Posts on social media commonly mislead people about the date of the election or polling place locations, Wagner said. Watch for posts making claims like “Election Day for Republicans is this date, and that date for Democrats,” and “Given the long lines, officials say show up tomorrow.”
Bad actors may also falsely post that a polling place has become the site of a COVID-19 outbreak. Voters shouldn’t assume such rumors are true unless confirmed by elections officials, a local or county health department or trusted local journalists.
“In theory, that could be used by a bad actor to dissuade people from showing up to their polling place,” Littlewood said.
Influencers will play up intimidation tactics
With the threat of political violence growing in the United States, armed “poll watchers” might show up to polling places on Election Day. Social media accounts might also spread false rumors that militia members are at a specific polling place.
“That may be true in some cases, but it may not be true at your polling place,” Littlewood said. “That’s something that could easily be manipulated by bad actors.”
Another common voter suppression tactic: posting that law enforcement, military or ICE personnel are waiting at polling places. During Wisconsin’s two primary elections, for example, misinformation about the National Guard’s assistance at the polls ran rampant.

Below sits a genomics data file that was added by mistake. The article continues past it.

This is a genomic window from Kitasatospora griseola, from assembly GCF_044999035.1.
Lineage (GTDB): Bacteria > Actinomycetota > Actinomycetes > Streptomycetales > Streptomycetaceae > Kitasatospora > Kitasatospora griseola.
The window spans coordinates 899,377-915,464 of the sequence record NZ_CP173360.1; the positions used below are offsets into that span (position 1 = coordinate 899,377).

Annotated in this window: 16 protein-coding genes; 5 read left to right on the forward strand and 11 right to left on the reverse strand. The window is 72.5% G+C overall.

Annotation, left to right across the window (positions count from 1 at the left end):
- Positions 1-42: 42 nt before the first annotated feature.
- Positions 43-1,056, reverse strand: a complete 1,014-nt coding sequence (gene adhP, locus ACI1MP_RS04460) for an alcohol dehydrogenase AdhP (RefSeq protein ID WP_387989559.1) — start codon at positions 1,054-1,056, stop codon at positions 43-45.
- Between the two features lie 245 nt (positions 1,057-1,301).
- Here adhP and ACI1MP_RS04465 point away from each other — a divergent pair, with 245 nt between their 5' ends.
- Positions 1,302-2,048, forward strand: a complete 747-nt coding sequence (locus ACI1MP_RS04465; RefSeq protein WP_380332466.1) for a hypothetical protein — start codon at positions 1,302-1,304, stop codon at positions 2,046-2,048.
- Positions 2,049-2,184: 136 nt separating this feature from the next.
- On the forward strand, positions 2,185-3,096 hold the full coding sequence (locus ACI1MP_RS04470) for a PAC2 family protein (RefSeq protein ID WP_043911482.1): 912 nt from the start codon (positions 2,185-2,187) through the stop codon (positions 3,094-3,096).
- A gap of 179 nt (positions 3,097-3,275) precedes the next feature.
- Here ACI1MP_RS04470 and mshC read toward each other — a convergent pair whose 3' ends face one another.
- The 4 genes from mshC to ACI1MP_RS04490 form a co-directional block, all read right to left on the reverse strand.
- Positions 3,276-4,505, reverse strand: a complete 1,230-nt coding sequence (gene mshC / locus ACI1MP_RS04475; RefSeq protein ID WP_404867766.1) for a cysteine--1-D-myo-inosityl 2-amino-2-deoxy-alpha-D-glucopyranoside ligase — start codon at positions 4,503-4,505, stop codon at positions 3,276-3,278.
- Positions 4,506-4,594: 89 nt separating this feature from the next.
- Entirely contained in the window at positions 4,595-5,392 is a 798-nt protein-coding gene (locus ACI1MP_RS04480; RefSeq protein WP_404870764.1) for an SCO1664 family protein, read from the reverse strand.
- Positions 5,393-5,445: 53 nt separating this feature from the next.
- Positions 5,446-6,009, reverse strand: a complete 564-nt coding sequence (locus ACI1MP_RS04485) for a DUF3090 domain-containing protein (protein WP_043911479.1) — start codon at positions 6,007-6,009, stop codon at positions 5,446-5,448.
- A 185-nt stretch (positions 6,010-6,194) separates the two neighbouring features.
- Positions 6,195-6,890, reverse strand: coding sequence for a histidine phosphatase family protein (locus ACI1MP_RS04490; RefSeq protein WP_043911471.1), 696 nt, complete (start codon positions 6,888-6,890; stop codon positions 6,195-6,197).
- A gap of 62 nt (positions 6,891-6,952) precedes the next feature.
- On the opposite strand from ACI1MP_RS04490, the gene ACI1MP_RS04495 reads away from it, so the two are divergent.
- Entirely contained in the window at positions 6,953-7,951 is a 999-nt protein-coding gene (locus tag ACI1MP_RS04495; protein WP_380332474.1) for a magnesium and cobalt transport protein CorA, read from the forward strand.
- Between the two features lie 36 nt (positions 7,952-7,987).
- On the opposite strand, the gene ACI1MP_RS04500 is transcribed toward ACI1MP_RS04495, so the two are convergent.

Before the Aug. 11 partisan primary, Matt Trewhella — a Brookfield pastor who publicly connected mask mandates to atrocities like the Holocaust — called the presence of guard members “utterly ridiculous and dangerous.”
In reality, guard members wore civilian clothes and performed the regular functions of poll workers, said Maj. Joe Trovato, deputy director of public affairs for the Wisconsin National Guard.
“In the past three elections, thousands of citizen soldiers and airmen from the Wisconsin National Guard served on state active duty as poll workers across Wisconsin’s communities,” he said. “They served in civilian clothes and performed all the same duties as traditional poll workers while largely working in the counties in which they reside.”